Growing a backbone in 2012
17th September 2012 · 0 Comments
By Benjamin F. Chavis, Jr.
Dr. Martin Luther King Jr. was one of the greatest orators that the world has ever been blessed to hear. But the enduring characteristic of Dr. King was his audacious tenacity to literally put his life on the line for the freedom, justice and equality for Black Americans and for all people in America and throughout the world. He was more than an orator.
Dr. King and the Southern Christian Leadership Conference (SCLC), together with the National Association for the Advancement of Colored People (NAACP), the Student Nonviolent Coordinating Committee (SNCC) and the National Urban League (NUL) made a solemn pact in the 196Os courageously to look racial injustice and economic inequality straight into the face of history and resolutely said, “No. We will not tolerate any more of these injustices.” Leadership put oratory into action and transformation. Real change happened, yet not by osmosis, but by hard work, struggle, sacrifice and mass consciousness-raising and mobilization. We threw down. We stood up. We broke the shackles and the chains of fear. We took the point position to advance the cause of freedom, justice and equality. The masses responded with sustained social action and the Civil Rights Movement therefore helped to transform America forward to a better society. Of course that struggle needs to continue today and into the future.
In the wake of the recent Republican and Democratic conventions in Tampa, Fla., and Charlotte, N.C., many pundits and political analysts are attempting to grade or evaluate the effectiveness of the speeches made by Mitt Romney and President Barack Obama. Of course oratory is an important tool in communicating campaign messages and political platforms. It would be a little unfair to Romney if the decision on whom to vote for would be based exclusively on an oratorical contest, given President Obama’s superior skills in that area. Yet, the truth is even President Obama realized that he needed to do more than make another great speech. Thus his speech to the 2012 Democratic Convention was more “presidential” in delivery, character and tone. It is amazing to witness some critics attempt to base their analysis of President Obama’s speech as if he was in an oratorical contest with other speakers at the convention in Charlotte.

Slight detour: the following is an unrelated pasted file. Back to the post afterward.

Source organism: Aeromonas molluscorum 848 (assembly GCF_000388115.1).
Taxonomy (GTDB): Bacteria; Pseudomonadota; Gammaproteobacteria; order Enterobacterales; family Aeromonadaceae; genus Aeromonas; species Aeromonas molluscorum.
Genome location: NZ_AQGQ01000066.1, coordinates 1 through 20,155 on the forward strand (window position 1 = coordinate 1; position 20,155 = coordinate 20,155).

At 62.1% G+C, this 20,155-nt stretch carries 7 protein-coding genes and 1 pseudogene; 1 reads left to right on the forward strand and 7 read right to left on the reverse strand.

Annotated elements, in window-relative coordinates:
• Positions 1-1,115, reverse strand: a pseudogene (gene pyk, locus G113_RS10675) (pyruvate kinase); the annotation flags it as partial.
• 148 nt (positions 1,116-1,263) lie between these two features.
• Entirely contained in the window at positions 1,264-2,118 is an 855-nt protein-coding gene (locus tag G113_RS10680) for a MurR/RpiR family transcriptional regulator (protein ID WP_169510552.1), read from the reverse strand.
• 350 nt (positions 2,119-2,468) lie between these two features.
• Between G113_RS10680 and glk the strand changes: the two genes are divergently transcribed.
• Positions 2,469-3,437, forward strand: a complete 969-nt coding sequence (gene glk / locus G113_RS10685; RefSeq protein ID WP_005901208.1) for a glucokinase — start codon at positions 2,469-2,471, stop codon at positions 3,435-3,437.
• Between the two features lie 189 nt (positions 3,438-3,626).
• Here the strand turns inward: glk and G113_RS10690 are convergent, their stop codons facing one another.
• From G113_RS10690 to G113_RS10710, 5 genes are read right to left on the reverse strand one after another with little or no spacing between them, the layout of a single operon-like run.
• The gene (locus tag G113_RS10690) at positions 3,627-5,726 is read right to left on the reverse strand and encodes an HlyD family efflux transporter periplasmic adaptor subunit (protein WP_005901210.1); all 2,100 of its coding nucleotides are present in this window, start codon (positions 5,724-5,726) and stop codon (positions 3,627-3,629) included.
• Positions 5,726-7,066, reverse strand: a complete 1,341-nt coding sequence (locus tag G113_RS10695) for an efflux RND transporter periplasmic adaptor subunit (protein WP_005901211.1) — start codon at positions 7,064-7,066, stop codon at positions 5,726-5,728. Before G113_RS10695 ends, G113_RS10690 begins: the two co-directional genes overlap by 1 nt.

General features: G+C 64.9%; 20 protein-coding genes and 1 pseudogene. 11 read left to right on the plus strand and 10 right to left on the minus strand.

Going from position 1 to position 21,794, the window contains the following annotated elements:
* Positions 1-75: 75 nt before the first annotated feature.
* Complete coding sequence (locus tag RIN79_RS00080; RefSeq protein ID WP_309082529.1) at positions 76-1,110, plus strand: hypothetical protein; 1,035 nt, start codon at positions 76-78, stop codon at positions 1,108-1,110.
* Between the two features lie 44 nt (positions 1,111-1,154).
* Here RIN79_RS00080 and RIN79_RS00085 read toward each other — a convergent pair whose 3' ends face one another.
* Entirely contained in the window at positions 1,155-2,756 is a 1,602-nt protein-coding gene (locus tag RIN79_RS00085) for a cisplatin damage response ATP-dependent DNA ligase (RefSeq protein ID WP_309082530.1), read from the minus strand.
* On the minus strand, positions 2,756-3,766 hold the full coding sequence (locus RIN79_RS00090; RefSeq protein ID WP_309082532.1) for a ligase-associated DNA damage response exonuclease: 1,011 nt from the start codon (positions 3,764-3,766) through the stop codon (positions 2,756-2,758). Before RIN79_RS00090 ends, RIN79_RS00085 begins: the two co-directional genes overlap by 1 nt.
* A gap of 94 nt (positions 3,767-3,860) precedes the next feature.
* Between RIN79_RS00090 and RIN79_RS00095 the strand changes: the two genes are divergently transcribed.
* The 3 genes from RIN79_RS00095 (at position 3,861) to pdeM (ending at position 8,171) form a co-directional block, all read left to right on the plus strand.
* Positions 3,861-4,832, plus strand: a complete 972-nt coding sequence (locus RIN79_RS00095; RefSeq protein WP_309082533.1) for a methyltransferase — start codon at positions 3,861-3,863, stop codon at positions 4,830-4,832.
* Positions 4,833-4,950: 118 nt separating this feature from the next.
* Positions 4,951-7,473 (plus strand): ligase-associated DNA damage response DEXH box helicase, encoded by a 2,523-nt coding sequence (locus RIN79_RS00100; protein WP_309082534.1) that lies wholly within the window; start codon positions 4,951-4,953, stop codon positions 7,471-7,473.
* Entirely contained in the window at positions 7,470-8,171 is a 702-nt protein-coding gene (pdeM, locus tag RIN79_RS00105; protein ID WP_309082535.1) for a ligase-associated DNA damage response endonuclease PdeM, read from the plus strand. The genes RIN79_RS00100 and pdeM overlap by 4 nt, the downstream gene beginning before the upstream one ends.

On of the most poignant moments at the Democratic convention was when Massachusetts Gov. Deval Patrick resolutely emphasized, “We believe that in times like these we should turn to each other, not on each other. And we believe that government has a role to play not in solving everybody’s problem in everybody’s life, but in helping people help themselves to the American dream…. It’s time for Democrats to grow a backbone and stand up for what we believe.”
Gov. Patrick was correct and on time. The Democrats need to stand up to the Tea Party and to all of those who want to take America backward.
The 2012 elections are the most important elections in the 21st century. I admire what the NAACP North Carolina Conference of Branches is now doing to rekindle and reignite the Civil Rights Movement across the state with a massive nonpartisan voter registration and Get-Out-The-Vote (GOTV) campaign under the tremendous leadership of the Rev. William Barber II. We should be mobilizing the vote in every state across the nation. Now that all the convention speeches have concluded, it is time to work, to organize and to mobilize. In particular the youth vote is also very important. I am calling on all my associates and youth leaders in hip-hop culture to once again rise to the occasion of voter mobilization and activism.
I am optimistic. No time to be pessimistic or cynical. We all have work to do. A backbone cannot grow properly if you stay bent over to oppression, voter suppression or engage in self-destructive things that dull your consciousness. This is beyond a wake-up call. This is a call to duty, to struggle, and to fight for the empowerment of our families and communities. Today, we should be stronger as a “movement for change” than we were 50 years ago. Each generation has to rise to the challenges at hand. Let’s move forward with audacity, backbone and courage.
This article was originally published in the September 17, 2012 print edition of The Louisiana Weekly newspaper